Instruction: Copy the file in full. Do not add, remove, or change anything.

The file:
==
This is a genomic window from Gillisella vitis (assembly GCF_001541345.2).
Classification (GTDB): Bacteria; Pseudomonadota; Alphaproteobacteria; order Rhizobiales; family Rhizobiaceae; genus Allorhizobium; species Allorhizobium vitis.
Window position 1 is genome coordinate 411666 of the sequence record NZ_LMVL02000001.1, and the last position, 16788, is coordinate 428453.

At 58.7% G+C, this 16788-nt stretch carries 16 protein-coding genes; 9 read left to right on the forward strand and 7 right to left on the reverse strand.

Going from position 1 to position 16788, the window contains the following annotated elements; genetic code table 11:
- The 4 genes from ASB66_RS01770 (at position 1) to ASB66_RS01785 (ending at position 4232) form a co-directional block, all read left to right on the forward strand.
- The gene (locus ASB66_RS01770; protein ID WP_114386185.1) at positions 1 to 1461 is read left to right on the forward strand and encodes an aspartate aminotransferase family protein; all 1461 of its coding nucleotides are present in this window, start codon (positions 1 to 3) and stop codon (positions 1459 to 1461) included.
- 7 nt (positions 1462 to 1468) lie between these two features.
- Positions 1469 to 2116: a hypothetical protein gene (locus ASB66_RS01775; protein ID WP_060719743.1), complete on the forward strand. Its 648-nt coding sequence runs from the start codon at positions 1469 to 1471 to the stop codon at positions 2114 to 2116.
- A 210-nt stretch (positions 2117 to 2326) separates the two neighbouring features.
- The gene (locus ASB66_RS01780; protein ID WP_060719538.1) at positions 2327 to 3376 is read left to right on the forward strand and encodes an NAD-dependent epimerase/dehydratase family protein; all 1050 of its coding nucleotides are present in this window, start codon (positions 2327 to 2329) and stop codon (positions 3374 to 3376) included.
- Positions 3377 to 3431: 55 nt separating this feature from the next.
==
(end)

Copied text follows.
This is a genomic window from Gillisella vitis (assembly GCF_001541345.2).
Classification (GTDB): Bacteria; Pseudomonadota; Alphaproteobacteria; order Rhizobiales; family Rhizobiaceae; genus Allorhizobium; species Allorhizobium vitis.
Window position 1 is genome coordinate 411666 of the sequence record NZ_LMVL02000001.1, and the last position, 16788, is coordinate 428453.

At 58.7% G+C, this 16788-nt stretch carries 16 protein-coding genes; 9 read left to right on the forward strand and 7 right to left on the reverse strand.

Going from position 1 to position 16788, the window contains the following annotated elements; genetic code table 11:
- The 4 genes from ASB66_RS01770 (at position 1) to ASB66_RS01785 (ending at position 4232) form a co-directional block, all read left to right on the forward strand.
- The gene (locus ASB66_RS01770; protein ID WP_114386185.1) at positions 1 to 1461 is read left to right on the forward strand and encodes an aspartate aminotransferase family protein; all 1461 of its coding nucleotides are present in this window, start codon (positions 1 to 3) and stop codon (positions 1459 to 1461) included.
- 7 nt (positions 1462 to 1468) lie between these two features.
- Positions 1469 to 2116: a hypothetical protein gene (locus ASB66_RS01775; protein ID WP_060719743.1), complete on the forward strand. Its 648-nt coding sequence runs from the start codon at positions 1469 to 1471 to the stop codon at positions 2114 to 2116.
- A 210-nt stretch (positions 2117 to 2326) separates the two neighbouring features.
- The gene (locus ASB66_RS01780; protein ID WP_060719538.1) at positions 2327 to 3376 is read left to right on the forward strand and encodes an NAD-dependent epimerase/dehydratase family protein; all 1050 of its coding nucleotides are present in this window, start codon (positions 2327 to 2329) and stop codon (positions 3374 to 3376) included.
- Positions 3377 to 3431: 55 nt separating this feature from the next.